2001 Mitsubishi Montero

2001 Mitsubishi Montero 2001 Mitsubishi Montero
First Drive Review

The engine bay of the newly supersized 2001 Mitsubishi Montero hosts the company's tried-and-true 3.5-liter, 200-hp V-6, practically the only carry-over item in this dramatically redesigned luxury sport-utility. The compact engine seems a little lost in the underhood vastness. It is the nature of a void, Sartre said in his essay on women and sex, to cry out to be filled.

Existentialists can be so randy.

What the Montero engine compartment screams for is a V-8, particularly since the vehicle -- enlarged 2.2 inches in wheelbase to 109.5 and 4.0 inches in width to 73.9 -- is being positioned as a value-intensive competitor to V-8-powered luxo-utes such as the Lexus LX470 and the Land Rover Discovery II.

For now, the cast-iron and aluminum SOHC 24-valve six, with reprofiled camshafts and better plumbing at both ends, produces seven more pound-feet of torque (235 at 3500 rpm) than the previous model. Combined with the Montero Limited's standard five-speed Sportronic, with manumatic shifting, the six-shooter has plenty of gumption for off-roading and around-towning (a four-speed auto is standard on the base XLS).

It's only when the 4700-pound Limited is nosed toward the interstate that the lack of top-end power becomes apparent as the vehicle fights a losing battle against its own highly stylized frontal area (the company quotes a Cd of 0.42).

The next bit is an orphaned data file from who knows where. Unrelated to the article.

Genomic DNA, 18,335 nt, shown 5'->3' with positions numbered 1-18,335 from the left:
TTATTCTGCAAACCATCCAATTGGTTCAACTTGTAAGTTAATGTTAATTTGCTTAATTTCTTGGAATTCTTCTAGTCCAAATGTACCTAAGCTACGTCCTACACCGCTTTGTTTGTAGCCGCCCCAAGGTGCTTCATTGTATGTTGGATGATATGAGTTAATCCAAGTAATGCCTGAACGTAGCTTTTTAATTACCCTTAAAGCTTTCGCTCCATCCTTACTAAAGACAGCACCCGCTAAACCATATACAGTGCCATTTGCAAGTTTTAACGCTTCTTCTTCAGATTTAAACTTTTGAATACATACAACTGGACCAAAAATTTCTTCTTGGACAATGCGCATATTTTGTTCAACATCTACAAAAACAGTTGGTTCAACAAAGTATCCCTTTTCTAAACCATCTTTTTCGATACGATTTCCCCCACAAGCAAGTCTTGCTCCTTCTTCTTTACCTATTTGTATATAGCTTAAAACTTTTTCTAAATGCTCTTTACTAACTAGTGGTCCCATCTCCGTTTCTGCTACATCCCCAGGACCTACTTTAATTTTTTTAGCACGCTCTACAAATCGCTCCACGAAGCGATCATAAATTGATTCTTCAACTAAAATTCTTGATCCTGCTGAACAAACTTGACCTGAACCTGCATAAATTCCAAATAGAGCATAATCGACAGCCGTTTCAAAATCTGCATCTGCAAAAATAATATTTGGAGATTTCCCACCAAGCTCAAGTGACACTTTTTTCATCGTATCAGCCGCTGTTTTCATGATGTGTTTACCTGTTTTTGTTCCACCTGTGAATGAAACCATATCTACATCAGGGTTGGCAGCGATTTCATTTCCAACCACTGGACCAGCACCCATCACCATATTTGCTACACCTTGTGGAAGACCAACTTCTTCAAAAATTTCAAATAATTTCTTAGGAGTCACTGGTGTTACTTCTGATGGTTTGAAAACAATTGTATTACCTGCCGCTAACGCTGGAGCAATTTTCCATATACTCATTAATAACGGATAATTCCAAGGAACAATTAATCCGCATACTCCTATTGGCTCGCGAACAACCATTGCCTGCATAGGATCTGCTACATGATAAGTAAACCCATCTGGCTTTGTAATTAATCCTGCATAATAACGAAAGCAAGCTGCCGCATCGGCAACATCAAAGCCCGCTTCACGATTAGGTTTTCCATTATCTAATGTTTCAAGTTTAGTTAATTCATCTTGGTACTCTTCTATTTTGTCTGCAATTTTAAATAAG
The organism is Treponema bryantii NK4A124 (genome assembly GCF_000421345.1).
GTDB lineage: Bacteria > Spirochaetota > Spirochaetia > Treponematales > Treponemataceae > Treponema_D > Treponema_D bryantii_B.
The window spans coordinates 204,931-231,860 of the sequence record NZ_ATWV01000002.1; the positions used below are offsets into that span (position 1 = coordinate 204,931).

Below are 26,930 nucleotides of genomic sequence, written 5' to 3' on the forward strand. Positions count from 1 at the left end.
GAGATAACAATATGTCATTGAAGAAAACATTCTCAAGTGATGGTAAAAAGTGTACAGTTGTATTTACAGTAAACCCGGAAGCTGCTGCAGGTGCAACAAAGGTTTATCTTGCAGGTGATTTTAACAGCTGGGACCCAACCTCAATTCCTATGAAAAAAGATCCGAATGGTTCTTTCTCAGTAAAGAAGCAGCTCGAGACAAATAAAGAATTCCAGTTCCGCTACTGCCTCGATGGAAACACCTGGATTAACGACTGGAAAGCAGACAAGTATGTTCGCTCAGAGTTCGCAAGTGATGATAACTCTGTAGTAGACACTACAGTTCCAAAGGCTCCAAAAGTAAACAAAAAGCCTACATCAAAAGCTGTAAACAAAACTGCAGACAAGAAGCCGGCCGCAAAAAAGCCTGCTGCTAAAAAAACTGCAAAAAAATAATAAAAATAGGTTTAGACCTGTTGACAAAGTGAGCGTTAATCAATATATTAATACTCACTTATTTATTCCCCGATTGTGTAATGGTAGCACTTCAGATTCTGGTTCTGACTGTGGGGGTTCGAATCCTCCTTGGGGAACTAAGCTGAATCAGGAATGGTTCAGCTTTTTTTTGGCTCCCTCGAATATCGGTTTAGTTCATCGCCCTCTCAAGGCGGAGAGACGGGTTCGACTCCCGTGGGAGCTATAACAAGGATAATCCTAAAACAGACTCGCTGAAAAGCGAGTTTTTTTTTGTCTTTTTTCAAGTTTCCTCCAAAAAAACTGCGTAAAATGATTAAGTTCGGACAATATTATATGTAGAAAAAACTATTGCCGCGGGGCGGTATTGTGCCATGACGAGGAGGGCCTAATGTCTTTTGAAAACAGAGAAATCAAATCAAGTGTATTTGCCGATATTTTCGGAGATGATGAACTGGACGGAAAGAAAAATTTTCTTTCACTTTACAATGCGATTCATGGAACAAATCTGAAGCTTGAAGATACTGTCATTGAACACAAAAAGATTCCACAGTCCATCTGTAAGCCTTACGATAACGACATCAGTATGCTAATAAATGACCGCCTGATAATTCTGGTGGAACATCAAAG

For 2001, a unibody chassis structure replaces the Montero's former body-on-frame design. Lighter and more rigid, the unibody is also more space efficient. Step-in height is down 1.9 inches, and ground clearance is up 1.8 inches to a rangy 9.3, reflecting the slimmer cross section of the chassis floor.

The ground clearance also benefits from the Montero's new rear multilink suspension, replacing the former three-link solid rear axle. The fully independent suspension sports significantly more spring travel, and articulation off-road is excellent. It feels as though the Montero could scrabble over a Jersey barrier. But even with its lower roll center (overall height is down 1.7 inches), the Montero seems too limber, heeling over unnervingly at speed before the progressive-rate springs tighten up. Mitsubishi engineers note that they have firmed up the suspension from the Japanese-market tuning and acknowledge that yet more tinkering may be needed.